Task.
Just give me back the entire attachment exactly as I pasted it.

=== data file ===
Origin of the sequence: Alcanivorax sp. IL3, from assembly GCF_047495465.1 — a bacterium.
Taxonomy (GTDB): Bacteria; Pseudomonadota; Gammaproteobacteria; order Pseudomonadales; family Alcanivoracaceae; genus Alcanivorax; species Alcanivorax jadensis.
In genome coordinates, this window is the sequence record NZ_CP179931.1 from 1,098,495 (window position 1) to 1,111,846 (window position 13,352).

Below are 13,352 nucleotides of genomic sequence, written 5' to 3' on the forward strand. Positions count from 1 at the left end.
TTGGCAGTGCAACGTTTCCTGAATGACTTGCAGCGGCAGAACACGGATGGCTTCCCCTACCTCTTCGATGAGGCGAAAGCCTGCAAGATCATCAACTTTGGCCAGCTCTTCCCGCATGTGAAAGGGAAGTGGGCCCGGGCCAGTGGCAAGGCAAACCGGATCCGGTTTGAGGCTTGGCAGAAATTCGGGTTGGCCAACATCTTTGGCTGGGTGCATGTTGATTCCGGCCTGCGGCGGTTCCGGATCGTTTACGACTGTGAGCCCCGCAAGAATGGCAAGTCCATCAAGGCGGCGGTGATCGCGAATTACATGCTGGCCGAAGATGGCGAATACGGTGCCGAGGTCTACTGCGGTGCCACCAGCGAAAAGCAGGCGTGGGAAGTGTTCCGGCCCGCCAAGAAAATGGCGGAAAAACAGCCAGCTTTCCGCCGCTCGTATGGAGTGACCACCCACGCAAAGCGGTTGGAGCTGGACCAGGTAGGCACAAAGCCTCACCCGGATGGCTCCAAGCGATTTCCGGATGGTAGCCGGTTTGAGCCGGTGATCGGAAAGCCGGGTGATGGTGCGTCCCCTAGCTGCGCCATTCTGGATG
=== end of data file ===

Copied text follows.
Origin of the sequence: Alcanivorax sp. IL3, from assembly GCF_047495465.1 — a bacterium.
Taxonomy (GTDB): Bacteria; Pseudomonadota; Gammaproteobacteria; order Pseudomonadales; family Alcanivoracaceae; genus Alcanivorax; species Alcanivorax jadensis.
In genome coordinates, this window is the sequence record NZ_CP179931.1 from 1,098,495 (window position 1) to 1,111,846 (window position 13,352).

Below are 13,352 nucleotides of genomic sequence, written 5' to 3' on the forward strand. Positions count from 1 at the left end.
TTGGCAGTGCAACGTTTCCTGAATGACTTGCAGCGGCAGAACACGGATGGCTTCCCCTACCTCTTCGATGAGGCGAAAGCCTGCAAGATCATCAACTTTGGCCAGCTCTTCCCGCATGTGAAAGGGAAGTGGGCCCGGGCCAGTGGCAAGGCAAACCGGATCCGGTTTGAGGCTTGGCAGAAATTCGGGTTGGCCAACATCTTTGGCTGGGTGCATGTTGATTCCGGCCTGCGGCGGTTCCGGATCGTTTACGACTGTGAGCCCCGCAAGAATGGCAAGTCCATCAAGGCGGCGGTGATCGCGAATTACATGCTGGCCGAAGATGGCGAATACGGTGCCGAGGTCTACTGCGGTGCCACCAGCGAAAAGCAGGCGTGGGAAGTGTTCCGGCCCGCCAAGAAAATGGCGGAAAAACAGCCAGCTTTCCGCCGCTCGTATGGAGTGACCACCCACGCAAAGCGGTTGGAGCTGGACCAGGTAGGCACAAAGCCTCACCCGGATGGCTCCAAGCGATTTCCGGATGGTAGCCGGTTTGAGCCGGTGATCGGAAAGCCGGGTGATGGTGCGTCCCCTAGCTGCGCCATTCTGGATG